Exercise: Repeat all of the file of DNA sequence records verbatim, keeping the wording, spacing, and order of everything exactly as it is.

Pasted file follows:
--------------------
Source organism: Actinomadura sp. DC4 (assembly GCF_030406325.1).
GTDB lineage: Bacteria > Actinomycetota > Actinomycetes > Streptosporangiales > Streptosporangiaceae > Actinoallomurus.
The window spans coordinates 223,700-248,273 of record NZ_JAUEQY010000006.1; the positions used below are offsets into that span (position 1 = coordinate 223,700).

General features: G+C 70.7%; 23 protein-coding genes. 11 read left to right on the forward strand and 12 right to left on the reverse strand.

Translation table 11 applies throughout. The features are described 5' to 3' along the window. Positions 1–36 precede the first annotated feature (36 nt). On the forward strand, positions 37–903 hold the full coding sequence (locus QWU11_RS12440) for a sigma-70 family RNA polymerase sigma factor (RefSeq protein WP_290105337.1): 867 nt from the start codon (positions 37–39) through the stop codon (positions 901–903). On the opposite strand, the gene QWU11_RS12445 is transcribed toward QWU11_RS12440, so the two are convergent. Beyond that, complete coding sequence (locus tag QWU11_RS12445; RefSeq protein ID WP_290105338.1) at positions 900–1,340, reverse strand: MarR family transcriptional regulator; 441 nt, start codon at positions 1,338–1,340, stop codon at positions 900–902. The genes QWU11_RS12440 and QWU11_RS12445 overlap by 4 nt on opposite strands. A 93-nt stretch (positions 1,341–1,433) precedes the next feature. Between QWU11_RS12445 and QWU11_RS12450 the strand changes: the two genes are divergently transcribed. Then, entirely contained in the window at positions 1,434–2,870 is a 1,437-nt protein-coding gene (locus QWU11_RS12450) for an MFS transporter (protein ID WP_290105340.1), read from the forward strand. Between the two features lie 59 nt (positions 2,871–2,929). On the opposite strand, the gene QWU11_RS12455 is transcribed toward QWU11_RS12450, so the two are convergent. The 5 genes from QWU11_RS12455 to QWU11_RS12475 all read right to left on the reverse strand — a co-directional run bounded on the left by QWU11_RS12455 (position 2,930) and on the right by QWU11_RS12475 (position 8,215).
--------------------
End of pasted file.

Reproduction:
Source organism: Actinomadura sp. DC4 (assembly GCF_030406325.1).
GTDB lineage: Bacteria > Actinomycetota > Actinomycetes > Streptosporangiales > Streptosporangiaceae > Actinoallomurus.
The window spans coordinates 223,700-248,273 of record NZ_JAUEQY010000006.1; the positions used below are offsets into that span (position 1 = coordinate 223,700).

General features: G+C 70.7%; 23 protein-coding genes. 11 read left to right on the forward strand and 12 right to left on the reverse strand.

Translation table 11 applies throughout. The features are described 5' to 3' along the window. Positions 1–36 precede the first annotated feature (36 nt). On the forward strand, positions 37–903 hold the full coding sequence (locus QWU11_RS12440) for a sigma-70 family RNA polymerase sigma factor (RefSeq protein WP_290105337.1): 867 nt from the start codon (positions 37–39) through the stop codon (positions 901–903). On the opposite strand, the gene QWU11_RS12445 is transcribed toward QWU11_RS12440, so the two are convergent. Beyond that, complete coding sequence (locus tag QWU11_RS12445; RefSeq protein ID WP_290105338.1) at positions 900–1,340, reverse strand: MarR family transcriptional regulator; 441 nt, start codon at positions 1,338–1,340, stop codon at positions 900–902. The genes QWU11_RS12440 and QWU11_RS12445 overlap by 4 nt on opposite strands. A 93-nt stretch (positions 1,341–1,433) precedes the next feature. Between QWU11_RS12445 and QWU11_RS12450 the strand changes: the two genes are divergently transcribed. Then, entirely contained in the window at positions 1,434–2,870 is a 1,437-nt protein-coding gene (locus QWU11_RS12450) for an MFS transporter (protein ID WP_290105340.1), read from the forward strand. Between the two features lie 59 nt (positions 2,871–2,929). On the opposite strand, the gene QWU11_RS12455 is transcribed toward QWU11_RS12450, so the two are convergent. The 5 genes from QWU11_RS12455 to QWU11_RS12475 all read right to left on the reverse strand — a co-directional run bounded on the left by QWU11_RS12455 (position 2,930) and on the right by QWU11_RS12475 (position 8,215).